Now, some have argued that Israel as a nation are what these passages are speaking about. But clearly, given the aggregate of the data throughout, this is not fitting. Parts may fit, but not the whole. Not even close. It’s in the whole scope of the life of Jesus that we see such as these hundreds of data points converging in the most overt and yet most subtle details. The man simply fits the whole picture. I could then argue each point as points each fitly pointing to the life of Jesus as the Christ. These passages could be New Testament passages, but they came roughly seven hundred years before Jesus’ incarnation. I could reason each point in a synagogue with Paul at my side that Jesus is that “arm of the Lord” that has been revealed in the details of his life. And as we’ll see as we move through our passages together, his death and Resurrection as well. Hundreds of points add up to just one clear sum- a human who is both God and man. My mind is helped by this picture I’ve attached below. There are two shapes here. One simple, one complex. Consider these crude attempts at a bit of abstract looking art as illustration of the many points of prophecy like Isaiah 52-53 that prefigure Jesus in the Old Testament. God needn’t give us five hundred utterances, he needs to only give one. Though we have hundreds. Consider these two shapes below as two shadows cast upon the ground by something. This is what prophecy does for Jesus in the Old Testament. The shadow on the left is simple. Many things could fit it. Many people, places, and things did fit parts of prophecies in the Old Testament in what we call near and far fulfillments, but the shadow Jesus casts of himself throughout the Old Testament is more like the shadow on the right. It is very complex. When Jesus turns the light upon himself- as he did in his incarnation- we see the intricacy of all the details he alone fills all in all perfectly. Perhaps this picture will help you.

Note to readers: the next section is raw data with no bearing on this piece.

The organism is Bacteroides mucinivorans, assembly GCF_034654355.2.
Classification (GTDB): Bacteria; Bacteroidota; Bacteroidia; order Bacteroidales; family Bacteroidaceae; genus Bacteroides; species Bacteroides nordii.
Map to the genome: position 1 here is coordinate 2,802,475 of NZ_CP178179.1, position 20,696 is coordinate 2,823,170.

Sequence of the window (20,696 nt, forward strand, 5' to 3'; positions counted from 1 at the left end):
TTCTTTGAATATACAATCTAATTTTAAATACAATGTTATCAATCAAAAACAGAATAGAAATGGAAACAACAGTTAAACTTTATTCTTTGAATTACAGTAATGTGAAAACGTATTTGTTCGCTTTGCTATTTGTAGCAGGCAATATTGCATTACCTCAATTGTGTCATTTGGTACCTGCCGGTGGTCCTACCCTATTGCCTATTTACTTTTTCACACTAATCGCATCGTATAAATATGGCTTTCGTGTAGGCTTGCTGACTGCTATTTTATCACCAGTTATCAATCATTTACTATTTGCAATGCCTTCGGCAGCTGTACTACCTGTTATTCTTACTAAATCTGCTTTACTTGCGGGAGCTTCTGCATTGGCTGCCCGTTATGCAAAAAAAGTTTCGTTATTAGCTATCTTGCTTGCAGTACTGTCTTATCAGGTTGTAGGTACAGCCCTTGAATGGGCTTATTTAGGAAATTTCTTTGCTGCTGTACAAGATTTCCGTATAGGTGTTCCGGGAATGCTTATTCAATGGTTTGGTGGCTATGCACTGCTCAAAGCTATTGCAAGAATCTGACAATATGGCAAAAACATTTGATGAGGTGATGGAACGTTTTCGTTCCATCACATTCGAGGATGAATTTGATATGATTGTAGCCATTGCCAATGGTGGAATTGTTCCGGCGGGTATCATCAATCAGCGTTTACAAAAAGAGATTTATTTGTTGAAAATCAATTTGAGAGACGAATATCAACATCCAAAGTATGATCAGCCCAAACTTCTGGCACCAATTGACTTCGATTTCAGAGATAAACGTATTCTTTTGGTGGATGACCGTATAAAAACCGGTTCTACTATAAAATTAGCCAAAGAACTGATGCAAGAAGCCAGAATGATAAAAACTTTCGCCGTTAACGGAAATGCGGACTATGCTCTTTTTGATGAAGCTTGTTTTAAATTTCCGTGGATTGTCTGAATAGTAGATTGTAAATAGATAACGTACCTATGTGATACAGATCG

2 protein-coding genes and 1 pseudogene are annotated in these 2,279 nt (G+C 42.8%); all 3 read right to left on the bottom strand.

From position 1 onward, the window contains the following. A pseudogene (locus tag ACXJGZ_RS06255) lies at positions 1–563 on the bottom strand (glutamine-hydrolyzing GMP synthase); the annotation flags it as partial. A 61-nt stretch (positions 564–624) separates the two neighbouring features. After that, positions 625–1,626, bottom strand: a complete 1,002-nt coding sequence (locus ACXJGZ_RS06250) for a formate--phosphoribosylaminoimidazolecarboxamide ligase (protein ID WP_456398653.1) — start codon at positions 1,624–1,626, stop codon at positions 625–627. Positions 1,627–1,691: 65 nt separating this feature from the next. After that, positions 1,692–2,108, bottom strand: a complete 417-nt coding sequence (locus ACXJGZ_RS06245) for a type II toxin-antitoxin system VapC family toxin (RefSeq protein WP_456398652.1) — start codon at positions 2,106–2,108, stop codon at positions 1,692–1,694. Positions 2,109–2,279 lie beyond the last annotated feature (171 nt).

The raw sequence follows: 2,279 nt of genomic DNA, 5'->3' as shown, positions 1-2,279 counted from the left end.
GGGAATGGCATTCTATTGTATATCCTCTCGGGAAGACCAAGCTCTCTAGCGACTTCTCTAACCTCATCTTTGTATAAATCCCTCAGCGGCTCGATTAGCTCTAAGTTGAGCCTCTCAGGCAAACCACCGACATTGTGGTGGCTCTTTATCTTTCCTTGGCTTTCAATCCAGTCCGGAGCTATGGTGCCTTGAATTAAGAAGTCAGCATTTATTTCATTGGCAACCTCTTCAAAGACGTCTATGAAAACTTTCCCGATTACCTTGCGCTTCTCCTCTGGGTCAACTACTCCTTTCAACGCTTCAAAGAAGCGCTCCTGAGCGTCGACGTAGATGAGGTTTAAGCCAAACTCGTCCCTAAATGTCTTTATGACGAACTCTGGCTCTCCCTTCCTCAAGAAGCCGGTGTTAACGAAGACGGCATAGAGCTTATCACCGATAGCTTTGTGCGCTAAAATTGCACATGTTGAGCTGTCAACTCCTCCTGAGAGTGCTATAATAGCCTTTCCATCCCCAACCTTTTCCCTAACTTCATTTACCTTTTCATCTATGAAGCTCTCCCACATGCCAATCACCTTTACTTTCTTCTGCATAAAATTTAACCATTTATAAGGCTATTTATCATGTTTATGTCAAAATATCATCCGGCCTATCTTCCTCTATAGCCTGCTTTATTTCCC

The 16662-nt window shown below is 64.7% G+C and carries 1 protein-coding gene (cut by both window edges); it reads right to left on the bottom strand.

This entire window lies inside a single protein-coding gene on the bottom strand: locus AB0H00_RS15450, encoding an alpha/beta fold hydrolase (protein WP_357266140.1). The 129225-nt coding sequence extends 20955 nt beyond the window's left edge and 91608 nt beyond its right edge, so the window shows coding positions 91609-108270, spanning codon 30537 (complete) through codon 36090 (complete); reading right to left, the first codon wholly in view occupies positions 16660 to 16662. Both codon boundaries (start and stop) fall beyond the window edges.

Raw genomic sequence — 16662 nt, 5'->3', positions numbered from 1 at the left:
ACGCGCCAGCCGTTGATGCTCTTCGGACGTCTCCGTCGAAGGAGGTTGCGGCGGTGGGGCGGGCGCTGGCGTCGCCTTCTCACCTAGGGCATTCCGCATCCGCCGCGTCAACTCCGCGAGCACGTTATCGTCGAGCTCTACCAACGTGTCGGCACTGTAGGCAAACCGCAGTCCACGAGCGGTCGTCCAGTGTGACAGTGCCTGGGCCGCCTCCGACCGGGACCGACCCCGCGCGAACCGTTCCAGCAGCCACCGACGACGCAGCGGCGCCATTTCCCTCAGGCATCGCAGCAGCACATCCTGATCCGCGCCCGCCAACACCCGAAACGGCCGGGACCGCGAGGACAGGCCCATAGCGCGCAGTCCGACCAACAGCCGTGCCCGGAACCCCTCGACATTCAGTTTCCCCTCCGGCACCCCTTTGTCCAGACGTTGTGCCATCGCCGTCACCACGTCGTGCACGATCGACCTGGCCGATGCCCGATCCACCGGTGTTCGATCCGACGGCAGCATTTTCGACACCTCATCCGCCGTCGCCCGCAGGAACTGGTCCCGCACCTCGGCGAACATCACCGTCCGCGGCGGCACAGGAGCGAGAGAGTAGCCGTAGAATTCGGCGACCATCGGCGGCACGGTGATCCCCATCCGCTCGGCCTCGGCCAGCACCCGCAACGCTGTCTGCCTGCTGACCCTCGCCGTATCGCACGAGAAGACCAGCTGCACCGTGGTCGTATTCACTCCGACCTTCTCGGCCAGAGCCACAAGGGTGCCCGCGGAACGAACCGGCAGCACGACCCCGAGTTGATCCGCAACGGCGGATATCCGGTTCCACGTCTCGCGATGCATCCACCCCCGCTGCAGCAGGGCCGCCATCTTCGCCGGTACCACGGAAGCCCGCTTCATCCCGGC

This is a picture of how prophecy works. It casts a shadow made clear when the light that fits it arrives. The Old Testament is how God promised he’d defeat death; the New Testament shows us how he did it. Unbelievers will claim things like, “Jesus never claimed to be God” or that he was just an angel or a holy man, but God has given us such an elaborate narrative that it’s not a phrase or two one can twist to dismiss that he is God, one must dismiss his testimony altogether to do so. It’s not just a phrase you can deny, though Jesus clearly claimed to be God in several, you must forget that he fits this shadow so perfectly that it’s an all or nothing in him. It is genius! It is resounding to his praise! It calls every rock, bird, war, and star to direct their witness toward him in unison. One could as easily dismiss the sun at noon on a summer day as to dismiss that Jesus Christ is Yahweh, the Son of Man, the second Person of the Trinity. More to follow.

God bless!!!

(If this has been a blessing to you, would you please share it with someone else? Come by anytime for new stuff).

Joseph Pittano